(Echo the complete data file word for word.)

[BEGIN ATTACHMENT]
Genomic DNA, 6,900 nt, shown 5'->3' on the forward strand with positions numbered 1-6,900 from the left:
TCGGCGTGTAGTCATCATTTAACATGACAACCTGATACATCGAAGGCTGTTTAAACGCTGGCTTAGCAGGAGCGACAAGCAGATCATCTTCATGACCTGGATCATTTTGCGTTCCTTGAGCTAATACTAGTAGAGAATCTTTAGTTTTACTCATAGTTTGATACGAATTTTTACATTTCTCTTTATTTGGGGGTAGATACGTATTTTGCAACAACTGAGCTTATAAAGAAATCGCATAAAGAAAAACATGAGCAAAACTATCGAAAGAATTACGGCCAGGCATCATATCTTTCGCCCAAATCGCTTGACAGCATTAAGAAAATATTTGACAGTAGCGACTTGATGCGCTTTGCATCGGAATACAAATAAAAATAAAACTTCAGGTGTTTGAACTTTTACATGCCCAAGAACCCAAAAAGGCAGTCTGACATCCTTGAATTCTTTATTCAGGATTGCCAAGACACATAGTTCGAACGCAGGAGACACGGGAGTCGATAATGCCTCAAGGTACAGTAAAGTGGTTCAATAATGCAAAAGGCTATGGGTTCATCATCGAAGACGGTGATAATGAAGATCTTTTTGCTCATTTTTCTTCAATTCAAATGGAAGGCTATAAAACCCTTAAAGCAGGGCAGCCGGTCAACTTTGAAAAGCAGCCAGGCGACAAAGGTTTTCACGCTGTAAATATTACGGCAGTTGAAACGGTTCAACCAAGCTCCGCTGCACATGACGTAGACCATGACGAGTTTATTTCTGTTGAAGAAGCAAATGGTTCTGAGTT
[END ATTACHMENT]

Genomic DNA, 6,900 nt, shown 5'->3' on the forward strand with positions numbered 1-6,900 from the left:
TCGGCGTGTAGTCATCATTTAACATGACAACCTGATACATCGAAGGCTGTTTAAACGCTGGCTTAGCAGGAGCGACAAGCAGATCATCTTCATGACCTGGATCATTTTGCGTTCCTTGAGCTAATACTAGTAGAGAATCTTTAGTTTTACTCATAGTTTGATACGAATTTTTACATTTCTCTTTATTTGGGGGTAGATACGTATTTTGCAACAACTGAGCTTATAAAGAAATCGCATAAAGAAAAACATGAGCAAAACTATCGAAAGAATTACGGCCAGGCATCATATCTTTCGCCCAAATCGCTTGACAGCATTAAGAAAATATTTGACAGTAGCGACTTGATGCGCTTTGCATCGGAATACAAATAAAAATAAAACTTCAGGTGTTTGAACTTTTACATGCCCAAGAACCCAAAAAGGCAGTCTGACATCCTTGAATTCTTTATTCAGGATTGCCAAGACACATAGTTCGAACGCAGGAGACACGGGAGTCGATAATGCCTCAAGGTACAGTAAAGTGGTTCAATAATGCAAAAGGCTATGGGTTCATCATCGAAGACGGTGATAATGAAGATCTTTTTGCTCATTTTTCTTCAATTCAAATGGAAGGCTATAAAACCCTTAAAGCAGGGCAGCCGGTCAACTTTGAAAAGCAGCCAGGCGACAAAGGTTTTCACGCTGTAAATATTACGGCAGTTGAAACGGTTCAACCAAGCTCCGCTGCACATGACGTAGACCATGACGAGTTTATTTCTGTTGAAGAAGCAAATGGTTCTGAGTT